Immortality, the other passenger in the death wagon, is viewed by Winters as merely an abstraction used loosely and indefinably.  Anderson suggests, however, that Immortality as a co-passenger relieves the loneliness inherent in a ride of this nature. The implicit question here is that if Death were indeed a gentleman caller, why would one be lonely? Anderson also argues that Dickinson’s depiction of Immortality supports the concept of the separateness of the soul from the body.

          In contrast, Clark Griffith gives two alternate readings of the initial narrative situation in the first two stanzas. He explains that there are, in fact, two callers, both of whom serve specific functions. The image of the carriage ride is entirely appropriate according to Griffith. He reminds us that Dickinson was certainly aware of 19th-century “courtly love” conventions, either first-hand or by observation. He also believes that the abundance of 18th- and 19th-century novels were possible sources for the idea. He supports the matrimonial undercurrent of the poem, but he does not draw any conclusions beyond that. He takes Dickinson’s words at face value—Death is courtly, well mannered, kind, and civil. The journey to the bridal room would then be a pleasant interlude with a relaxed tone and a calm acceptance of one’s fate. Immortality serves as a benevolent chaperone who sanctifies the relationship along orthodox societal lines.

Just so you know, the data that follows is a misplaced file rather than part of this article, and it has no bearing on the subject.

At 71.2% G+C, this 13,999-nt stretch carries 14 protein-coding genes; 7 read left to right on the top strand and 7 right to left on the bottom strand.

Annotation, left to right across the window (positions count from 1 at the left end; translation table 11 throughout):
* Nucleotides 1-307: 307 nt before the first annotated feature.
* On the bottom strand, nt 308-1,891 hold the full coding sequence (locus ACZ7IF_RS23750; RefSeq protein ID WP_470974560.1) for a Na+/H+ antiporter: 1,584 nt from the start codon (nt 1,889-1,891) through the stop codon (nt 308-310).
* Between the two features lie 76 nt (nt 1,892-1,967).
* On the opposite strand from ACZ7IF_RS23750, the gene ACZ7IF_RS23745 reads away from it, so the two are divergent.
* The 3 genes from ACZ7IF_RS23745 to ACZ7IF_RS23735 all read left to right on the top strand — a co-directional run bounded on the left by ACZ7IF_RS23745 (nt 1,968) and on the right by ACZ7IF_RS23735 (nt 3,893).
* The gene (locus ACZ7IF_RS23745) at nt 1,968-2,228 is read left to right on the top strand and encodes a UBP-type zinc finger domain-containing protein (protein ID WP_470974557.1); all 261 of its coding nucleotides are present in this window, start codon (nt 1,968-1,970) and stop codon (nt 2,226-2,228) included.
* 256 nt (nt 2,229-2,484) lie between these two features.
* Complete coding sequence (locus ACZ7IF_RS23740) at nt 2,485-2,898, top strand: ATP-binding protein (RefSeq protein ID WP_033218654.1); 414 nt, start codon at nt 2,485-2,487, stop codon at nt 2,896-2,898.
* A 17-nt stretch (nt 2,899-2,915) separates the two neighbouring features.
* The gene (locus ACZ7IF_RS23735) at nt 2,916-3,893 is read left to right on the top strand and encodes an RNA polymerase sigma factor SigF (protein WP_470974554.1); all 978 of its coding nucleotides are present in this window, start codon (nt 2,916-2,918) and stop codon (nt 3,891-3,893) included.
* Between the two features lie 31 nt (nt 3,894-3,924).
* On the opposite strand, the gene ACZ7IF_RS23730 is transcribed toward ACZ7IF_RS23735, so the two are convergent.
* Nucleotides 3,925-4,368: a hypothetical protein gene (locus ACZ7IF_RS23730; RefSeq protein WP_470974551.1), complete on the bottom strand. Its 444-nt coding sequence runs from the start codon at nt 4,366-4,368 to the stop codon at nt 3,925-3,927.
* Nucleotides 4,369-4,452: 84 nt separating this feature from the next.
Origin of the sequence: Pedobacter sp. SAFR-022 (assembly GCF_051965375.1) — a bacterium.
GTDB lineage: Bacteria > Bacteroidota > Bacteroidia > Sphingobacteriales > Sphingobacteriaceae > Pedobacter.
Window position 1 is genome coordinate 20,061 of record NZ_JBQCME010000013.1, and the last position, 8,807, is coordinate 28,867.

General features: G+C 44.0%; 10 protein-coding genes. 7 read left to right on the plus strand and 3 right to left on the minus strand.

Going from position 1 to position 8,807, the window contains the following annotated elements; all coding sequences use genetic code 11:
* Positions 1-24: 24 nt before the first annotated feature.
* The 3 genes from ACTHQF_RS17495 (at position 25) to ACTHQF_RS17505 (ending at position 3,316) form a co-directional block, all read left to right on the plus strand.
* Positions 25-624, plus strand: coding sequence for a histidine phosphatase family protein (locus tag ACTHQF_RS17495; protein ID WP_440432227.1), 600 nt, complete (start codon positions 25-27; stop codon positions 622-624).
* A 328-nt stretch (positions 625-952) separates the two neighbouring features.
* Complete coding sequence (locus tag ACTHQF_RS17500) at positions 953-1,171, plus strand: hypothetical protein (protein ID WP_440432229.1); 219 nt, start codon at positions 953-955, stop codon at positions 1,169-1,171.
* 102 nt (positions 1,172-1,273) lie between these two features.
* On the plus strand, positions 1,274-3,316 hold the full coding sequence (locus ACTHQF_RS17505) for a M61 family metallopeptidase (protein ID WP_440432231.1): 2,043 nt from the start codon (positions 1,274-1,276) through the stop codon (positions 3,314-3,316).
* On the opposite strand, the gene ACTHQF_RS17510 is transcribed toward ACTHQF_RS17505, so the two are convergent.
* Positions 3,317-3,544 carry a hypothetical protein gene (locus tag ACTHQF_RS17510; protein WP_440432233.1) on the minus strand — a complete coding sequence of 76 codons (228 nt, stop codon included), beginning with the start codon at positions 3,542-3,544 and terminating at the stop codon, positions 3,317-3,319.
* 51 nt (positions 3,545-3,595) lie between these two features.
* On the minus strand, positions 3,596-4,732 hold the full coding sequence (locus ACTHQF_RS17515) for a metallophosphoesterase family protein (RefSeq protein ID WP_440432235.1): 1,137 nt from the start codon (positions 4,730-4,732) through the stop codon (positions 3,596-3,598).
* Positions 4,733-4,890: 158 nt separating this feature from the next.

On the other hand, based on these same 18th- and 19th-century romantic novels, Griffith suggests that oftentimes, a caller who initially passes for a well-meaning courtly gentleman is, in actuality, a depraved, malevolent nature who conspires to seduce a young maiden with his wiles and evil inventions. In this case, both Death and Immortality are ultimate deceivers of the innocent. Depending on one’s view of the intentions of the two, this might address the indeterminate ending of the poem where Dickinson declines to state her final destination but leaves the persona traveling “toward Eternity.” Griffith hesitates to commit himself here as to which view is more probable. Sadly, this fence riding is common within much of modern criticism. Critics often seem more interested in protecting themselves from attack than they are in boldly and unequivocally interpreting works.